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mybackyardicerink.com Ezine Issue #7 - Start preparing now for next year's backyard ice rink
April 14, 2011
mybackyardicerink.com Ezine Issue # 7 - April 2011
Planning Ahead to Next Season
The saying is as old as the seasons...
skaters, and those who should be skating.
Did you build your own rink last winter? As you watch it melt away, are you scheming and conniving for ways to improve it next winter?
No, it is not at all too early to start planning, whether you're experienced or not.
Ice Rink Construction
Imagine watching your kids whirl and spin-in your own backyard. Imagine refereeing 3-on-3's as slap shots zing into the net not far from the back patio. Imagine getting your own skating time on the backyard ice rink and staying young with your kids.
Why not build your own ice rink? Ice rink construction can be as simple as you need it to be. Not feeling handy? How hard is it to fasten together some 2x6 boards and laying some plastic rink lining over the area? When you see how easy it really can be, you might feel empowered to go a little bigger or better the following year.
There are few better ways to completely indulge the passionate obsession than to build your own backyard ice rink.
Bruise your skin, and you get a nasty purple welt, which turns green and yellow, and then goes away. Bruise the brain inside its hard bony shell, and the story doesn't always have a happy ending
That is why Sidney Crosby has not played hockey since January 5, 2011, when he took a hit to the head. He returned briefly to the ice 4 days later, but aggravated the head injury. He's been on the injured list ever since. If we're lucky, we'll see him rejoin his teammates for the playoffs...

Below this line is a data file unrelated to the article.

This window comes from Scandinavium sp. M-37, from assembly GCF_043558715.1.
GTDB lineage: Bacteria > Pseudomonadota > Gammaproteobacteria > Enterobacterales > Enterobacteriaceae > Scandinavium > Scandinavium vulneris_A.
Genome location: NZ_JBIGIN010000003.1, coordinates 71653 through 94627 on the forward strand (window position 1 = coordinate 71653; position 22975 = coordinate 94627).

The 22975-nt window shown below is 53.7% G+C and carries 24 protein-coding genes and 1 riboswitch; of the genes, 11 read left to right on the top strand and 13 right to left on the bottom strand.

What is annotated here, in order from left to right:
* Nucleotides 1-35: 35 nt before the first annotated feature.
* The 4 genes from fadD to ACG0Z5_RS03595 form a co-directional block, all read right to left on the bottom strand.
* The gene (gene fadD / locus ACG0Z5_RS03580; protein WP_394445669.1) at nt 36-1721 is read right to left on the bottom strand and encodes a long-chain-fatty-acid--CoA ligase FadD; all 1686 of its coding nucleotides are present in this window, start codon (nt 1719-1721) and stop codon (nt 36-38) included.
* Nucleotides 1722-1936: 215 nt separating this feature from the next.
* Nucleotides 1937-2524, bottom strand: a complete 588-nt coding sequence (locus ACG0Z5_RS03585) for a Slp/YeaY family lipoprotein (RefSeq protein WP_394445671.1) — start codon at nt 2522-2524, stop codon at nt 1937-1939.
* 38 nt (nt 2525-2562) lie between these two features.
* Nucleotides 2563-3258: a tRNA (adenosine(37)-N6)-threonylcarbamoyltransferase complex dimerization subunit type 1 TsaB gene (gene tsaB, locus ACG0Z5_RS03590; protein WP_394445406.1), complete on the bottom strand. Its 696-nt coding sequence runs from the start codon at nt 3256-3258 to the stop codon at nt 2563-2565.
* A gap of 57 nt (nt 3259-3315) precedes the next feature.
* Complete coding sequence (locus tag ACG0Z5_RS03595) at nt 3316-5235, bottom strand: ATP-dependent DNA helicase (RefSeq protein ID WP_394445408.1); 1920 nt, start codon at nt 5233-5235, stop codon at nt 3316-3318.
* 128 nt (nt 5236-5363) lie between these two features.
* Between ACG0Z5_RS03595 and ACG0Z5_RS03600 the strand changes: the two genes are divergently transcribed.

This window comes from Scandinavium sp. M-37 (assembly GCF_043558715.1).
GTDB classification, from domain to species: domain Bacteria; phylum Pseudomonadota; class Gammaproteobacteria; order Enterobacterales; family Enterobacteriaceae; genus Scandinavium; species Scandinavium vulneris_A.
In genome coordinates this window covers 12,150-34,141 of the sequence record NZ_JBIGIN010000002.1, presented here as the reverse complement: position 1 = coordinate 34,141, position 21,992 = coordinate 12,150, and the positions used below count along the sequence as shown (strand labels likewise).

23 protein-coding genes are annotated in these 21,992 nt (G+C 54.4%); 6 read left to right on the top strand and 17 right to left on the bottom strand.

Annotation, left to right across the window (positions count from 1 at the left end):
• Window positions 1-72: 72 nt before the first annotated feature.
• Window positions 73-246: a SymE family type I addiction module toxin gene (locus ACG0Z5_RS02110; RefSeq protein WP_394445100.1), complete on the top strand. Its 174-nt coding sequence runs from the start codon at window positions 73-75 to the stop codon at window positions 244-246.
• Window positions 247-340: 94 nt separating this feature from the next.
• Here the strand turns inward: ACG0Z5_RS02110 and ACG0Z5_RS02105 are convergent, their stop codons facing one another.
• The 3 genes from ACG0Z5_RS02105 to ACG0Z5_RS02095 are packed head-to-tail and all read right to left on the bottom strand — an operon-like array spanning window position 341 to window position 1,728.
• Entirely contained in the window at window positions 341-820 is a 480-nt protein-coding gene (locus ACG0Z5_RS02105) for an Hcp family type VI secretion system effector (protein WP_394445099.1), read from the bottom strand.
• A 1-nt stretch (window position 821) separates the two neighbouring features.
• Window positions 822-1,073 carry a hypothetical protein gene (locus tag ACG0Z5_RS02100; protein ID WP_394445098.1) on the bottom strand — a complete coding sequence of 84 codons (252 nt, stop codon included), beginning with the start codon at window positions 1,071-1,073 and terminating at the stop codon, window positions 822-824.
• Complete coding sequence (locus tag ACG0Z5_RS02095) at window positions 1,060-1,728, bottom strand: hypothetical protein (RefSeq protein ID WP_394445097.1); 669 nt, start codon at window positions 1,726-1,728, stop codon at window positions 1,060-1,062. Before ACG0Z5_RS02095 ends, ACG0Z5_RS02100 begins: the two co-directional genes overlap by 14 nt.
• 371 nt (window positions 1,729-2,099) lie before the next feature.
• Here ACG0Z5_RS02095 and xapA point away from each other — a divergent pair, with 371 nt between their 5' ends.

If and when he does, how well will he perform, seeing he's been out for half the season?? This was the thrust of questions posed by Nicholas Cotsonika, of Yahoo! Sports.
"We're talking about Sid," answered Marc-Andre Fleury, goalie for the Pittsburgh penguins, as if he were a lawyer resting his case on the obvious. He's Sidney Crosby. Of COURSE he'll be 100%. Duh!
(Picture of S. Crosby is copyrighted by AJ Messier/NHLI via Getty Images and published by Yahoo! Sports.)
Read the whole story:
Concussions can be frightening beasts. The injury causes the brain to swell, and the swelling results in elevated brain pressure. The symptoms depend on the severity and the location of the concussion, and can include actual destruction of the arms of the nerve cells. Science has demonstrated the ability of the brain to regenerate brain cells, however it may take a significant amount of time for the neuronal synapses to fire cleanly once again.
Rest is good, even for the indomitable Sid, plus he should be eating high-quality immune-boosting foods to enhance the ability of the body to make these essential repairs.
The hockey world is increasingly aware of the varied dangers of concussions. We're impatient to see Sid Crosby back on the ice, but it's a good thing that the Penguins are taking it very slow with him. He needs his brain fast and sharp, and he needs plenty of time to fully mend.
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